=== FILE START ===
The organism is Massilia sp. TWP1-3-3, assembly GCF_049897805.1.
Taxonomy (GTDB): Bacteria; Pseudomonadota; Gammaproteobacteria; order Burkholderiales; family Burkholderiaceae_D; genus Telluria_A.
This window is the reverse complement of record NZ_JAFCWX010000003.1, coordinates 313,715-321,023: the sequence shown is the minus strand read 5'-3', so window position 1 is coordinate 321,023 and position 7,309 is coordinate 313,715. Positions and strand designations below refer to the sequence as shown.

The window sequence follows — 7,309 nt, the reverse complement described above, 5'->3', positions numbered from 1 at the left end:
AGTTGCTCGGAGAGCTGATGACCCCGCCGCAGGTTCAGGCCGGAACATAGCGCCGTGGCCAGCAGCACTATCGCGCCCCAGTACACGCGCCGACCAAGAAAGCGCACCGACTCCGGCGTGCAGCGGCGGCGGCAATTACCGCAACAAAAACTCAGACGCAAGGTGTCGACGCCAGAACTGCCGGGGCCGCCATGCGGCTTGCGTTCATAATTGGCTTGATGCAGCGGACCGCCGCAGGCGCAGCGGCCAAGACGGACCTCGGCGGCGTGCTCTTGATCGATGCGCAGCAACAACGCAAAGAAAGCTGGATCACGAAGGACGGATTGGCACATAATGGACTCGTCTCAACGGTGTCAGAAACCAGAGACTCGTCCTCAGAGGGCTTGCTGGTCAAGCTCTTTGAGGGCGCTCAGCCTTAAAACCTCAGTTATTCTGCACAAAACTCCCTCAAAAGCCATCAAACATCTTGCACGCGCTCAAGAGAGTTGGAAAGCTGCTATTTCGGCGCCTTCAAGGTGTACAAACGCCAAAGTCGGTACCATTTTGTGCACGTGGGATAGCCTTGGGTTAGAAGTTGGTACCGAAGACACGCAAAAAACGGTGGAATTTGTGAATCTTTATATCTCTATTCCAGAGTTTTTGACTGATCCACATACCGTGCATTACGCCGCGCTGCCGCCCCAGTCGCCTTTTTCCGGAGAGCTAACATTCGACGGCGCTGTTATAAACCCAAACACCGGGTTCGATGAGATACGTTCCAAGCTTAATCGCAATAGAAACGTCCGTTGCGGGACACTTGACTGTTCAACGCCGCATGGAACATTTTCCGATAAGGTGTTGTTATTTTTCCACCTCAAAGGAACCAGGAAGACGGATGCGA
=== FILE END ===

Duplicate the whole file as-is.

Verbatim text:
The organism is Massilia sp. TWP1-3-3, assembly GCF_049897805.1.
Taxonomy (GTDB): Bacteria; Pseudomonadota; Gammaproteobacteria; order Burkholderiales; family Burkholderiaceae_D; genus Telluria_A.
This window is the reverse complement of record NZ_JAFCWX010000003.1, coordinates 313,715-321,023: the sequence shown is the minus strand read 5'-3', so window position 1 is coordinate 321,023 and position 7,309 is coordinate 313,715. Positions and strand designations below refer to the sequence as shown.

The window sequence follows — 7,309 nt, the reverse complement described above, 5'->3', positions numbered from 1 at the left end:
AGTTGCTCGGAGAGCTGATGACCCCGCCGCAGGTTCAGGCCGGAACATAGCGCCGTGGCCAGCAGCACTATCGCGCCCCAGTACACGCGCCGACCAAGAAAGCGCACCGACTCCGGCGTGCAGCGGCGGCGGCAATTACCGCAACAAAAACTCAGACGCAAGGTGTCGACGCCAGAACTGCCGGGGCCGCCATGCGGCTTGCGTTCATAATTGGCTTGATGCAGCGGACCGCCGCAGGCGCAGCGGCCAAGACGGACCTCGGCGGCGTGCTCTTGATCGATGCGCAGCAACAACGCAAAGAAAGCTGGATCACGAAGGACGGATTGGCACATAATGGACTCGTCTCAACGGTGTCAGAAACCAGAGACTCGTCCTCAGAGGGCTTGCTGGTCAAGCTCTTTGAGGGCGCTCAGCCTTAAAACCTCAGTTATTCTGCACAAAACTCCCTCAAAAGCCATCAAACATCTTGCACGCGCTCAAGAGAGTTGGAAAGCTGCTATTTCGGCGCCTTCAAGGTGTACAAACGCCAAAGTCGGTACCATTTTGTGCACGTGGGATAGCCTTGGGTTAGAAGTTGGTACCGAAGACACGCAAAAAACGGTGGAATTTGTGAATCTTTATATCTCTATTCCAGAGTTTTTGACTGATCCACATACCGTGCATTACGCCGCGCTGCCGCCCCAGTCGCCTTTTTCCGGAGAGCTAACATTCGACGGCGCTGTTATAAACCCAAACACCGGGTTCGATGAGATACGTTCCAAGCTTAATCGCAATAGAAACGTCCGTTGCGGGACACTTGACTGTTCAACGCCGCATGGAACATTTTCCGATAAGGTGTTGTTATTTTTCCACCTCAAAGGAACCAGGAAGACGGATGCGA